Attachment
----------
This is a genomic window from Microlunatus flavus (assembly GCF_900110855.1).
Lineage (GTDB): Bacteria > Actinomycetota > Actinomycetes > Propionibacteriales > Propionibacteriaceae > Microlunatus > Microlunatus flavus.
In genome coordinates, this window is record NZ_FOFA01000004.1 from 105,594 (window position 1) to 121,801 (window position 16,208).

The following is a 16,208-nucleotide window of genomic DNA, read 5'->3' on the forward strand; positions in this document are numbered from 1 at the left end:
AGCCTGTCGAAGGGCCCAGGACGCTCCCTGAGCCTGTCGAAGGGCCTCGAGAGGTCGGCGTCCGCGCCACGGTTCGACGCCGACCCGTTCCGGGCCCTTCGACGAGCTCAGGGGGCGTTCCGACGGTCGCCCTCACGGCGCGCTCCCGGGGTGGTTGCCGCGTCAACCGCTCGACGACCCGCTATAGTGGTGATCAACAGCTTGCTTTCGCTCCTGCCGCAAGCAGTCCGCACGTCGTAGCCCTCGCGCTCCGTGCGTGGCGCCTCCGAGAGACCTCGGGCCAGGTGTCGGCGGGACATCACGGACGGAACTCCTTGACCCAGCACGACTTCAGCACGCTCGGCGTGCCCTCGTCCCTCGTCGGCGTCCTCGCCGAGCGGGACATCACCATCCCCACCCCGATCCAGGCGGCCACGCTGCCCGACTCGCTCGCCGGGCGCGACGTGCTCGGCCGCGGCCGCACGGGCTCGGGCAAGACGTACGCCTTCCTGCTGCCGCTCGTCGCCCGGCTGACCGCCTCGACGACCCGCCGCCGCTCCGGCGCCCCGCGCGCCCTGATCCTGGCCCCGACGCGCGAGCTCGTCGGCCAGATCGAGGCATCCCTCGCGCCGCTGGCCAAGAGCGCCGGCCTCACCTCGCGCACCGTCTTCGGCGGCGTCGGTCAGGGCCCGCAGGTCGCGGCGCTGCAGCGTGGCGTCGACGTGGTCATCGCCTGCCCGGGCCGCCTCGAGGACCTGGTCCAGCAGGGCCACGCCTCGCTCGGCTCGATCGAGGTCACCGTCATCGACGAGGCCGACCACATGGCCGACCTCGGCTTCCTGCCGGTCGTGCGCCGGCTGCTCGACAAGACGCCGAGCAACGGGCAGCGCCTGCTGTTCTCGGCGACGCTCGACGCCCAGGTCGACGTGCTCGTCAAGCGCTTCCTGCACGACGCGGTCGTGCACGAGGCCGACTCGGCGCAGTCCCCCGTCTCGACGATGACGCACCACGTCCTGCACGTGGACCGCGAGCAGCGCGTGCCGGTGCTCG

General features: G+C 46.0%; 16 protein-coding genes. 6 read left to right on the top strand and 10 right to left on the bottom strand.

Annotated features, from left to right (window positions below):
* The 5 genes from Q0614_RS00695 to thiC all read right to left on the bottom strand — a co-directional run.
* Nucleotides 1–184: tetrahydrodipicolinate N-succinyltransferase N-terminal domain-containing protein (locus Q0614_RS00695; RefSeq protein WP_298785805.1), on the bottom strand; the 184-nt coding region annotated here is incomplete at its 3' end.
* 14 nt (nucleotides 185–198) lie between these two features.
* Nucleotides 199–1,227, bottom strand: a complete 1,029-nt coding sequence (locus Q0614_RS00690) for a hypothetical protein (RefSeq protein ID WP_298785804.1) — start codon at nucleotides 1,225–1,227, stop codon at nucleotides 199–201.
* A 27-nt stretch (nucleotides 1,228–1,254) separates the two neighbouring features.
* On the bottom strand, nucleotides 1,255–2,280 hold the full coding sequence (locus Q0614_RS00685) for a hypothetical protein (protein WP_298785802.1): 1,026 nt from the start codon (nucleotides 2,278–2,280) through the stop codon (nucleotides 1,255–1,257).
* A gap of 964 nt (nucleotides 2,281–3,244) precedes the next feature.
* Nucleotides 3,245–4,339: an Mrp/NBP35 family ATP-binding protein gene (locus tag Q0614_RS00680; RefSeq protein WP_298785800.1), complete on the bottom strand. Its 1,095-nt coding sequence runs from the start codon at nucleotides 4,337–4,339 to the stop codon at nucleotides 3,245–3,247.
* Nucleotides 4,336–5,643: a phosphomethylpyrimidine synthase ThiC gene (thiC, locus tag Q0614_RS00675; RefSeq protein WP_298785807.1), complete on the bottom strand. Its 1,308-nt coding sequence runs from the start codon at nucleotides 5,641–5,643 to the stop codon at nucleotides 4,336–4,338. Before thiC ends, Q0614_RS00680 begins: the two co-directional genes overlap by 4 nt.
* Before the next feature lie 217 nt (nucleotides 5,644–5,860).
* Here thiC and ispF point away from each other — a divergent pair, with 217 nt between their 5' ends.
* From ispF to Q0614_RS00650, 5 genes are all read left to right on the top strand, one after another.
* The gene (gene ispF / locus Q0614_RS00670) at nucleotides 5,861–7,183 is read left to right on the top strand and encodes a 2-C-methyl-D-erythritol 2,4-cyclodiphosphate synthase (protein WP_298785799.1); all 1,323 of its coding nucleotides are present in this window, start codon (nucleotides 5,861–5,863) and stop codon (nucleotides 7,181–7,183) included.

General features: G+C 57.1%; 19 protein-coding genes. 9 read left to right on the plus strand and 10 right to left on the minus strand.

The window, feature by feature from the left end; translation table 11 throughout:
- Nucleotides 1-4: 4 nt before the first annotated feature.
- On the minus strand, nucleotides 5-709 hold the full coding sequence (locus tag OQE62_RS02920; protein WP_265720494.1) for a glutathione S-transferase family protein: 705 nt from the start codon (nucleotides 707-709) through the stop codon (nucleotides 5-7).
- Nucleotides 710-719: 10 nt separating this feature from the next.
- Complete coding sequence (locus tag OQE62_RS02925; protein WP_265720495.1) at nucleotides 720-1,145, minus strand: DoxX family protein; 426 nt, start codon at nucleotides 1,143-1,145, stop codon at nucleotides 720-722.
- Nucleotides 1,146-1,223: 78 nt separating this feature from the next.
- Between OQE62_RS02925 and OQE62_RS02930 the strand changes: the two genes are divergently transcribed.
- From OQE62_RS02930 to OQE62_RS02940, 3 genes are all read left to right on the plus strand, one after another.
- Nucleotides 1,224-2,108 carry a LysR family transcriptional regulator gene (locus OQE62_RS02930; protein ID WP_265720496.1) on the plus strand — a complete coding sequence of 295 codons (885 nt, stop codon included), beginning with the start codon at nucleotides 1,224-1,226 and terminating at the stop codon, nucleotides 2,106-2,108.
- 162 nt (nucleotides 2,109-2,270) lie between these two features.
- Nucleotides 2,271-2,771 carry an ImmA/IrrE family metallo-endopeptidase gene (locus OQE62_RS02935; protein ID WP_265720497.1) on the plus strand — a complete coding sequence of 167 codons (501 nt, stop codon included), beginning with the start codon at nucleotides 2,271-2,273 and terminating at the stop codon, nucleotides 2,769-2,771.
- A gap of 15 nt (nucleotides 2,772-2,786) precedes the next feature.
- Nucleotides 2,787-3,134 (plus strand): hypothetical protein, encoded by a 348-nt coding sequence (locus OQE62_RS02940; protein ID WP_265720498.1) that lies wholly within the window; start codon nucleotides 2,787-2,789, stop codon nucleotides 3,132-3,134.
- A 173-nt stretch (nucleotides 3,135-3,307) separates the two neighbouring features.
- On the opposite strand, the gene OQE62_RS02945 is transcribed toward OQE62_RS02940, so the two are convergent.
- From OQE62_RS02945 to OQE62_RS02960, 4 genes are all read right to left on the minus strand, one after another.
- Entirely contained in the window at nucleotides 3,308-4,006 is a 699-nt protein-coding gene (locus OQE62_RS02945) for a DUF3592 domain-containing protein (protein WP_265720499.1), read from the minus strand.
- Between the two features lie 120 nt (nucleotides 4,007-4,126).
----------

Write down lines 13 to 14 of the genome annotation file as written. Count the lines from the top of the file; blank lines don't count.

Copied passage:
* On the bottom strand, nucleotides 1,255–2,280 hold the full coding sequence (locus Q0614_RS00685) for a hypothetical protein (protein WP_298785802.1): 1,026 nt from the start codon (nucleotides 2,278–2,280) through the stop codon (nucleotides 1,255–1,257).
* A gap of 964 nt (nucleotides 2,281–3,244) precedes the next feature.